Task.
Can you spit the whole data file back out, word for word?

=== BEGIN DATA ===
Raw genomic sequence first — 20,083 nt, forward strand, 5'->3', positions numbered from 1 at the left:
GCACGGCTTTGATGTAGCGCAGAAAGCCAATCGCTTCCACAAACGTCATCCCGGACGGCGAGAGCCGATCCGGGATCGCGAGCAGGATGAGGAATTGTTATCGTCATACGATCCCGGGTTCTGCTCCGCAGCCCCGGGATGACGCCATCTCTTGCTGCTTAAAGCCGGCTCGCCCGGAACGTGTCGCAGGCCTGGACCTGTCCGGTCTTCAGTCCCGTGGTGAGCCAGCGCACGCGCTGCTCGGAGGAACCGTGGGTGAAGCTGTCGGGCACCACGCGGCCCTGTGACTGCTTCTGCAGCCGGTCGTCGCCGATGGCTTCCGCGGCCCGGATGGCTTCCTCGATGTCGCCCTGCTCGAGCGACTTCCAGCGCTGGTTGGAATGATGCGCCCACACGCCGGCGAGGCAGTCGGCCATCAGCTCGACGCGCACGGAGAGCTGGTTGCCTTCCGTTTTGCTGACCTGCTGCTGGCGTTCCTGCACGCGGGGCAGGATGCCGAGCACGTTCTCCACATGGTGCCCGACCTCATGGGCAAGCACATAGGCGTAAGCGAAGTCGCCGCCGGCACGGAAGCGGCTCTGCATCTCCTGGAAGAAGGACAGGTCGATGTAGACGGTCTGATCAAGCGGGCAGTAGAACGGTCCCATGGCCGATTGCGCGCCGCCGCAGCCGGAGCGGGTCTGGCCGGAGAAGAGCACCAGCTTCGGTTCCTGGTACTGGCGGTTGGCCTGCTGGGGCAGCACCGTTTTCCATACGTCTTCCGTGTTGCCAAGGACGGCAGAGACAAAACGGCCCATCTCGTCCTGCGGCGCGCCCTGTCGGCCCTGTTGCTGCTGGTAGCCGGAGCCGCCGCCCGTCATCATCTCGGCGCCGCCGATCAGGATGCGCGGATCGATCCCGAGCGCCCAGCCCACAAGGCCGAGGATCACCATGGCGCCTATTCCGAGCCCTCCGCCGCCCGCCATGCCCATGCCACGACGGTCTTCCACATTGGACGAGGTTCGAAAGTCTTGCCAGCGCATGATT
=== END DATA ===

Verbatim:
Raw genomic sequence first — 20,083 nt, forward strand, 5'->3', positions numbered from 1 at the left:
GCACGGCTTTGATGTAGCGCAGAAAGCCAATCGCTTCCACAAACGTCATCCCGGACGGCGAGAGCCGATCCGGGATCGCGAGCAGGATGAGGAATTGTTATCGTCATACGATCCCGGGTTCTGCTCCGCAGCCCCGGGATGACGCCATCTCTTGCTGCTTAAAGCCGGCTCGCCCGGAACGTGTCGCAGGCCTGGACCTGTCCGGTCTTCAGTCCCGTGGTGAGCCAGCGCACGCGCTGCTCGGAGGAACCGTGGGTGAAGCTGTCGGGCACCACGCGGCCCTGTGACTGCTTCTGCAGCCGGTCGTCGCCGATGGCTTCCGCGGCCCGGATGGCTTCCTCGATGTCGCCCTGCTCGAGCGACTTCCAGCGCTGGTTGGAATGATGCGCCCACACGCCGGCGAGGCAGTCGGCCATCAGCTCGACGCGCACGGAGAGCTGGTTGCCTTCCGTTTTGCTGACCTGCTGCTGGCGTTCCTGCACGCGGGGCAGGATGCCGAGCACGTTCTCCACATGGTGCCCGACCTCATGGGCAAGCACATAGGCGTAAGCGAAGTCGCCGCCGGCACGGAAGCGGCTCTGCATCTCCTGGAAGAAGGACAGGTCGATGTAGACGGTCTGATCAAGCGGGCAGTAGAACGGTCCCATGGCCGATTGCGCGCCGCCGCAGCCGGAGCGGGTCTGGCCGGAGAAGAGCACCAGCTTCGGTTCCTGGTACTGGCGGTTGGCCTGCTGGGGCAGCACCGTTTTCCATACGTCTTCCGTGTTGCCAAGGACGGCAGAGACAAAACGGCCCATCTCGTCCTGCGGCGCGCCCTGTCGGCCCTGTTGCTGCTGGTAGCCGGAGCCGCCGCCCGTCATCATCTCGGCGCCGCCGATCAGGATGCGCGGATCGATCCCGAGCGCCCAGCCCACAAGGCCGAGGATCACCATGGCGCCTATTCCGAGCCCTCCGCCGCCCGCCATGCCCATGCCACGACGGTCTTCCACATTGGACGAGGTTCGAAAGTCTTGCCAGCGCATGATT